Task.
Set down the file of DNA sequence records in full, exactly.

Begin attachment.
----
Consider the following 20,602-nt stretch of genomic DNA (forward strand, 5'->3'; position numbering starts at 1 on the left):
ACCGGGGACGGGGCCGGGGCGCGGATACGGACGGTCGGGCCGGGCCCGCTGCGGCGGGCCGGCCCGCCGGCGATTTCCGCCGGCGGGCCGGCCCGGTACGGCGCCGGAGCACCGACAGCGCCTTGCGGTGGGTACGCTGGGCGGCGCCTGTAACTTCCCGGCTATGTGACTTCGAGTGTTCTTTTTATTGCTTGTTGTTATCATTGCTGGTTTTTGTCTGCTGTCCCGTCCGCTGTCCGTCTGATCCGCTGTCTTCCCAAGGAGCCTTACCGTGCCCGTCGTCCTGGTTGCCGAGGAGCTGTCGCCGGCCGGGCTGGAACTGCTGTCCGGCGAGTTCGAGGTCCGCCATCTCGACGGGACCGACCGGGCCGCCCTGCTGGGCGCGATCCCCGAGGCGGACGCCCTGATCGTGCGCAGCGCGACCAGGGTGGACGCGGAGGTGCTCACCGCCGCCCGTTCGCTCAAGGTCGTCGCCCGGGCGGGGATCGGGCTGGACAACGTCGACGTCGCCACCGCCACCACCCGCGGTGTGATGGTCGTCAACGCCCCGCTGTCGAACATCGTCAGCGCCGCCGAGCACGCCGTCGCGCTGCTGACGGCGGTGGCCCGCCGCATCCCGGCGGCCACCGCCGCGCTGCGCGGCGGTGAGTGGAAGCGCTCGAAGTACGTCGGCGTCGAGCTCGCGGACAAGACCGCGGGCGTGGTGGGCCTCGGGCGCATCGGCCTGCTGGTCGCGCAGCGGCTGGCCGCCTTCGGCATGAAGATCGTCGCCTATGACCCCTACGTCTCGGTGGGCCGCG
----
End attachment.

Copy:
Consider the following 20,602-nt stretch of genomic DNA (forward strand, 5'->3'; position numbering starts at 1 on the left):
ACCGGGGACGGGGCCGGGGCGCGGATACGGACGGTCGGGCCGGGCCCGCTGCGGCGGGCCGGCCCGCCGGCGATTTCCGCCGGCGGGCCGGCCCGGTACGGCGCCGGAGCACCGACAGCGCCTTGCGGTGGGTACGCTGGGCGGCGCCTGTAACTTCCCGGCTATGTGACTTCGAGTGTTCTTTTTATTGCTTGTTGTTATCATTGCTGGTTTTTGTCTGCTGTCCCGTCCGCTGTCCGTCTGATCCGCTGTCTTCCCAAGGAGCCTTACCGTGCCCGTCGTCCTGGTTGCCGAGGAGCTGTCGCCGGCCGGGCTGGAACTGCTGTCCGGCGAGTTCGAGGTCCGCCATCTCGACGGGACCGACCGGGCCGCCCTGCTGGGCGCGATCCCCGAGGCGGACGCCCTGATCGTGCGCAGCGCGACCAGGGTGGACGCGGAGGTGCTCACCGCCGCCCGTTCGCTCAAGGTCGTCGCCCGGGCGGGGATCGGGCTGGACAACGTCGACGTCGCCACCGCCACCACCCGCGGTGTGATGGTCGTCAACGCCCCGCTGTCGAACATCGTCAGCGCCGCCGAGCACGCCGTCGCGCTGCTGACGGCGGTGGCCCGCCGCATCCCGGCGGCCACCGCCGCGCTGCGCGGCGGTGAGTGGAAGCGCTCGAAGTACGTCGGCGTCGAGCTCGCGGACAAGACCGCGGGCGTGGTGGGCCTCGGGCGCATCGGCCTGCTGGTCGCGCAGCGGCTGGCCGCCTTCGGCATGAAGATCGTCGCCTATGACCCCTACGTCTCGGTGGGCCGCG